Weekly Links #318



Hello, everyone! Early this week, a young developer asked the Itch.io community for advice on starting out. While it's usually hard to give generic advice, I wrote this in response:

Make the games you like to play, because you'll be playing them a lot.

Be patient, because you're not going to make great games in a week, or a month, or a year. It will take much study and practice. You'll probably fail a few times, too.

Start with something simple. Don't turn your nose at text-based games, for example. People love them, and you have to start with something you can handle.

Talk to people. Play their games, too. Then show them your games.

Try all kinds of engines. Try to learn programming. Figure out what you like best and what you can do good work with.

Don't give up easily.

Be kind.

More people had interesting contributions, so check out the whole topic. And in the way of news, we have a new old interactive fiction blog, a history of early shareware games, and a headline of great importance for No Time To Play and the internet in general. Details below the cut.

Also this week, veteran of the interactive fiction scene Paul O'Brian starts a new blog called >INVENTORY, in order to future-proof his extensive writings on this topic. Having done that kind of effort several times, I can only approve. Except here we're talking a quarter century of history, so that's really something to watch for.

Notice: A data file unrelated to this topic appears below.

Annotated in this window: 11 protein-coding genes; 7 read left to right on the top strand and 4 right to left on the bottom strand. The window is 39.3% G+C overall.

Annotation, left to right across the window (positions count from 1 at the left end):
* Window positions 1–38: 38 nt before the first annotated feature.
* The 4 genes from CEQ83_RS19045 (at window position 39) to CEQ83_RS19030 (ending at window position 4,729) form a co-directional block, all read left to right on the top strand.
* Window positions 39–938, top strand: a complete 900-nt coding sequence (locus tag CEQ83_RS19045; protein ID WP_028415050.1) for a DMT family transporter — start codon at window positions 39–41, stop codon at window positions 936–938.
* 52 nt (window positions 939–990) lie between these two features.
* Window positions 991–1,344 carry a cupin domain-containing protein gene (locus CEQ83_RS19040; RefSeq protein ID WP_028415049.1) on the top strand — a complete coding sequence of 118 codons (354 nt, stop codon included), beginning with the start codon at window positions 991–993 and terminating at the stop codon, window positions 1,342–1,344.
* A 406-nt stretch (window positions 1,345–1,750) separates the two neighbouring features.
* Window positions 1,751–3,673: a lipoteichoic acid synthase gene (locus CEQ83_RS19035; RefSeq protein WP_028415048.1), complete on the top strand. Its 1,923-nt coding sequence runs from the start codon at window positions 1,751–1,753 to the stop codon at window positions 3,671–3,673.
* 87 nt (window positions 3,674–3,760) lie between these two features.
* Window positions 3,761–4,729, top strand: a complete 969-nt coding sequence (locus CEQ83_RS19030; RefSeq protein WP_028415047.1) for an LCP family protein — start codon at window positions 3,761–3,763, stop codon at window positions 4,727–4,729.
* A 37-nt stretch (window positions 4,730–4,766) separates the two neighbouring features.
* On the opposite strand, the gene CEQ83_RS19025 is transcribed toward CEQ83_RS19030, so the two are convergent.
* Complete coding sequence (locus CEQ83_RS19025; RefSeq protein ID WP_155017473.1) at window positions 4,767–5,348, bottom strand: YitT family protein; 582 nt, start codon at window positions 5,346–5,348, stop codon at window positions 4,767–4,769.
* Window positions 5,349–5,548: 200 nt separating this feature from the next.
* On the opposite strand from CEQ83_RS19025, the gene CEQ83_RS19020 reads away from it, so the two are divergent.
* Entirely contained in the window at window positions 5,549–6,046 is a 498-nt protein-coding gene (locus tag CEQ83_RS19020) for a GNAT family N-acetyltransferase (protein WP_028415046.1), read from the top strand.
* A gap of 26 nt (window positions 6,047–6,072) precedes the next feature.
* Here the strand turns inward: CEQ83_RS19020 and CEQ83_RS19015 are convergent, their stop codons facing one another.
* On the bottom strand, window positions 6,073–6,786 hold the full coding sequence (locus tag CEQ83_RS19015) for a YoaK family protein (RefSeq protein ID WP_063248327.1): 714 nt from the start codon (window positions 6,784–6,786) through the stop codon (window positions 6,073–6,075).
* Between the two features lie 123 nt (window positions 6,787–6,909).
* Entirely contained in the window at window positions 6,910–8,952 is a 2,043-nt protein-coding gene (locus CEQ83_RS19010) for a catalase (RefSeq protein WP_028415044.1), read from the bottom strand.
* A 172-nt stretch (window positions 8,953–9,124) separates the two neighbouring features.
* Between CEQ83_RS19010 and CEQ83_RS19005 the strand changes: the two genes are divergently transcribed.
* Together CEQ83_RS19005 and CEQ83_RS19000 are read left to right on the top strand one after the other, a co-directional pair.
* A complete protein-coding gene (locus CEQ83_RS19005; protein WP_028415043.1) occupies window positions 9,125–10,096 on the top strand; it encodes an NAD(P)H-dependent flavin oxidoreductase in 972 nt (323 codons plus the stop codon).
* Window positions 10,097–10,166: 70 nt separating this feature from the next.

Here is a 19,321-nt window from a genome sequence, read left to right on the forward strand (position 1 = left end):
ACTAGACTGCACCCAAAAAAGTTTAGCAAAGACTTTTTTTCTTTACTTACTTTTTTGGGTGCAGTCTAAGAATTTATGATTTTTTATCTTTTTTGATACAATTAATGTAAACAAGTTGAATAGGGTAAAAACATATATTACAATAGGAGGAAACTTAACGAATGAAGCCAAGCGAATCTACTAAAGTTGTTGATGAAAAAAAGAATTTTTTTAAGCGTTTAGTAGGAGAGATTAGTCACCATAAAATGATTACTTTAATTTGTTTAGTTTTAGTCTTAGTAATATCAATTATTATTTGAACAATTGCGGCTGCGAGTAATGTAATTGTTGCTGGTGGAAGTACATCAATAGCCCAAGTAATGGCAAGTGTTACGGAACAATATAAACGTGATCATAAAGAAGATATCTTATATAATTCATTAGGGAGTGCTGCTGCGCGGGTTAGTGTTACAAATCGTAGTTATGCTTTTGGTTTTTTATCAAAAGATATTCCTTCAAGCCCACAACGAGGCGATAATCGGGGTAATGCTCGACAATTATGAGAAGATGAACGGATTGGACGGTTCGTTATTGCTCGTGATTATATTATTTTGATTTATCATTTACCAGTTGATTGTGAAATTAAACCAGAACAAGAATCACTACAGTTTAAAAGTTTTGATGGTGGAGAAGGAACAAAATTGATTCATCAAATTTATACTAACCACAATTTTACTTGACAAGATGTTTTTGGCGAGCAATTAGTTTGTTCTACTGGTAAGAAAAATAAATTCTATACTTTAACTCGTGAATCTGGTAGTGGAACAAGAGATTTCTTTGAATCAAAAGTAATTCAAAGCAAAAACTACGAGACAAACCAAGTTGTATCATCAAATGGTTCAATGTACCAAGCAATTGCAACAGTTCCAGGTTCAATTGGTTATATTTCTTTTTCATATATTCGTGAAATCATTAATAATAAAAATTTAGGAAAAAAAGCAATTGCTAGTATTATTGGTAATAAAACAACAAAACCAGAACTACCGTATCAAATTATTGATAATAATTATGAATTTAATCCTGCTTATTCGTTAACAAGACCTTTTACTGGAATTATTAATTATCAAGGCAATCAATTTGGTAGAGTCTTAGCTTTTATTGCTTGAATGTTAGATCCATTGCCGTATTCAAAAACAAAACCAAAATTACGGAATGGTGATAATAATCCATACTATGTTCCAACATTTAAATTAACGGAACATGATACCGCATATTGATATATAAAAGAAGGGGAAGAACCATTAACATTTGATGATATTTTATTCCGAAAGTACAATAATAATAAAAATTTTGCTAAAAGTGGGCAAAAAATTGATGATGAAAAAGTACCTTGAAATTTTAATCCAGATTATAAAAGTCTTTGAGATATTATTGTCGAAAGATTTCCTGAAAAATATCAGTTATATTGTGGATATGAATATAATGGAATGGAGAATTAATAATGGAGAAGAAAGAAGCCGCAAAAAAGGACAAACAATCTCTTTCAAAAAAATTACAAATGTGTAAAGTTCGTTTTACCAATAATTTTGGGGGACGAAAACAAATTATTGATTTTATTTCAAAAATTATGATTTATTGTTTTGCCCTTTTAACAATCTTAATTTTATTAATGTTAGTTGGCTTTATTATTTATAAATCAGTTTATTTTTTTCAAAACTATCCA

As weekend comes, The Digital Antiquarian writes about the shareware games of the 1980s and 1990s. And gee, you mean...

  • that people will pay for games with modest production values, but which are simply fun to play?
  • that they'll often enough pay even if they don't have to?
  • that text-based games aren't any more "retro" or "old-school" than, you know, books?

Who'd have thought. As for the rate of success, the pair of "unsuccessful" creators Jimmy highlights in his article made more money from their handful of games than I can ever hope to make from a much more extensive catalog.

We never need have surrendered to an abusive industry. To do so now, as some people still do, is just wrong.

To conclude on a happy note, last-moment news are that you saved the .ORG domain! Its sale has been blocked, and ICANN will continue to operate it as a public non-profit. That's one less worry for the site's future. And because that's all for now, enjoy the Sunday and see you next time.


Tags: education, interactive fiction, history, business